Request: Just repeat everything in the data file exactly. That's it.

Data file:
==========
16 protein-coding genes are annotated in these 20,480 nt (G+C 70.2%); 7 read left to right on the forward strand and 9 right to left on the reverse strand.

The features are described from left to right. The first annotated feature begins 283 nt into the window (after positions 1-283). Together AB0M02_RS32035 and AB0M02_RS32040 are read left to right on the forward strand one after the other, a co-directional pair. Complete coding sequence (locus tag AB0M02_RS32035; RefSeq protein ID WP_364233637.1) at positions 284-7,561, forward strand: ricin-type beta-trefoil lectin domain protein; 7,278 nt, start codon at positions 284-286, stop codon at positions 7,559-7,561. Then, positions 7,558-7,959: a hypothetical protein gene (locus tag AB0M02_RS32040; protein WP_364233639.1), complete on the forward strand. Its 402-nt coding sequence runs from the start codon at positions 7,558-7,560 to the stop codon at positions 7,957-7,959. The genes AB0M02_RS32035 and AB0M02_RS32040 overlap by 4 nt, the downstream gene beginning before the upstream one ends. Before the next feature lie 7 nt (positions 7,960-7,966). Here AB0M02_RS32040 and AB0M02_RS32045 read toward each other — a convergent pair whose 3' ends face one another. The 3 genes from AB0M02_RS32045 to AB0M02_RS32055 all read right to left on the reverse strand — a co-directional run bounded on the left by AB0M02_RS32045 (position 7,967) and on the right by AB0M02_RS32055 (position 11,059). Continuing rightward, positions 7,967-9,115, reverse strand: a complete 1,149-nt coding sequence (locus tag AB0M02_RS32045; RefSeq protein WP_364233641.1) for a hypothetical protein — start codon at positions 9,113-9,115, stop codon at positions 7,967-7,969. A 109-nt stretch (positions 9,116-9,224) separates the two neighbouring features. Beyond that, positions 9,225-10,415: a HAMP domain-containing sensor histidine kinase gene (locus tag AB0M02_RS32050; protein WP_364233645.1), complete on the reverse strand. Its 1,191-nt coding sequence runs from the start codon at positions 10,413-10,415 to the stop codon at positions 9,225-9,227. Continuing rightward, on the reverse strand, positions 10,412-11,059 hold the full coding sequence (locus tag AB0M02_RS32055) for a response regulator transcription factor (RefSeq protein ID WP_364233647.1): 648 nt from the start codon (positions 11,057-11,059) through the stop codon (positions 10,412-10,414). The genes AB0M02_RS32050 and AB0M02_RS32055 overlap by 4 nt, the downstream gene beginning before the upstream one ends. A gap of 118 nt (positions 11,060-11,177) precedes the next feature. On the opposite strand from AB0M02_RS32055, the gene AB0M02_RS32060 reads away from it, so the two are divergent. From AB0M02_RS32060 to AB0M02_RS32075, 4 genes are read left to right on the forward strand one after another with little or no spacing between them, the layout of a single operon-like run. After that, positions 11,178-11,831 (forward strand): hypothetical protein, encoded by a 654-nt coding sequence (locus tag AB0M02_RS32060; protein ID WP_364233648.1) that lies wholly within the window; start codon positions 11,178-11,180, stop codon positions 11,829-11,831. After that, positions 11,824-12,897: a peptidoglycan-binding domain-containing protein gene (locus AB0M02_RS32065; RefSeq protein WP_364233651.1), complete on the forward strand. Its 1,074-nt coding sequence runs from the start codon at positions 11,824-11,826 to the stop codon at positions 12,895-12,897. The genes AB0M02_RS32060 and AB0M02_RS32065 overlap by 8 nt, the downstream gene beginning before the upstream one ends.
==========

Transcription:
16 protein-coding genes are annotated in these 20,480 nt (G+C 70.2%); 7 read left to right on the forward strand and 9 right to left on the reverse strand.

The features are described from left to right. The first annotated feature begins 283 nt into the window (after positions 1-283). Together AB0M02_RS32035 and AB0M02_RS32040 are read left to right on the forward strand one after the other, a co-directional pair. Complete coding sequence (locus tag AB0M02_RS32035; RefSeq protein ID WP_364233637.1) at positions 284-7,561, forward strand: ricin-type beta-trefoil lectin domain protein; 7,278 nt, start codon at positions 284-286, stop codon at positions 7,559-7,561. Then, positions 7,558-7,959: a hypothetical protein gene (locus tag AB0M02_RS32040; protein WP_364233639.1), complete on the forward strand. Its 402-nt coding sequence runs from the start codon at positions 7,558-7,560 to the stop codon at positions 7,957-7,959. The genes AB0M02_RS32035 and AB0M02_RS32040 overlap by 4 nt, the downstream gene beginning before the upstream one ends. Before the next feature lie 7 nt (positions 7,960-7,966). Here AB0M02_RS32040 and AB0M02_RS32045 read toward each other — a convergent pair whose 3' ends face one another. The 3 genes from AB0M02_RS32045 to AB0M02_RS32055 all read right to left on the reverse strand — a co-directional run bounded on the left by AB0M02_RS32045 (position 7,967) and on the right by AB0M02_RS32055 (position 11,059). Continuing rightward, positions 7,967-9,115, reverse strand: a complete 1,149-nt coding sequence (locus tag AB0M02_RS32045; RefSeq protein WP_364233641.1) for a hypothetical protein — start codon at positions 9,113-9,115, stop codon at positions 7,967-7,969. A 109-nt stretch (positions 9,116-9,224) separates the two neighbouring features. Beyond that, positions 9,225-10,415: a HAMP domain-containing sensor histidine kinase gene (locus tag AB0M02_RS32050; protein WP_364233645.1), complete on the reverse strand. Its 1,191-nt coding sequence runs from the start codon at positions 10,413-10,415 to the stop codon at positions 9,225-9,227. Continuing rightward, on the reverse strand, positions 10,412-11,059 hold the full coding sequence (locus tag AB0M02_RS32055) for a response regulator transcription factor (RefSeq protein ID WP_364233647.1): 648 nt from the start codon (positions 11,057-11,059) through the stop codon (positions 10,412-10,414). The genes AB0M02_RS32050 and AB0M02_RS32055 overlap by 4 nt, the downstream gene beginning before the upstream one ends. A gap of 118 nt (positions 11,060-11,177) precedes the next feature. On the opposite strand from AB0M02_RS32055, the gene AB0M02_RS32060 reads away from it, so the two are divergent. From AB0M02_RS32060 to AB0M02_RS32075, 4 genes are read left to right on the forward strand one after another with little or no spacing between them, the layout of a single operon-like run. After that, positions 11,178-11,831 (forward strand): hypothetical protein, encoded by a 654-nt coding sequence (locus tag AB0M02_RS32060; protein ID WP_364233648.1) that lies wholly within the window; start codon positions 11,178-11,180, stop codon positions 11,829-11,831. After that, positions 11,824-12,897: a peptidoglycan-binding domain-containing protein gene (locus AB0M02_RS32065; RefSeq protein WP_364233651.1), complete on the forward strand. Its 1,074-nt coding sequence runs from the start codon at positions 11,824-11,826 to the stop codon at positions 12,895-12,897. The genes AB0M02_RS32060 and AB0M02_RS32065 overlap by 8 nt, the downstream gene beginning before the upstream one ends.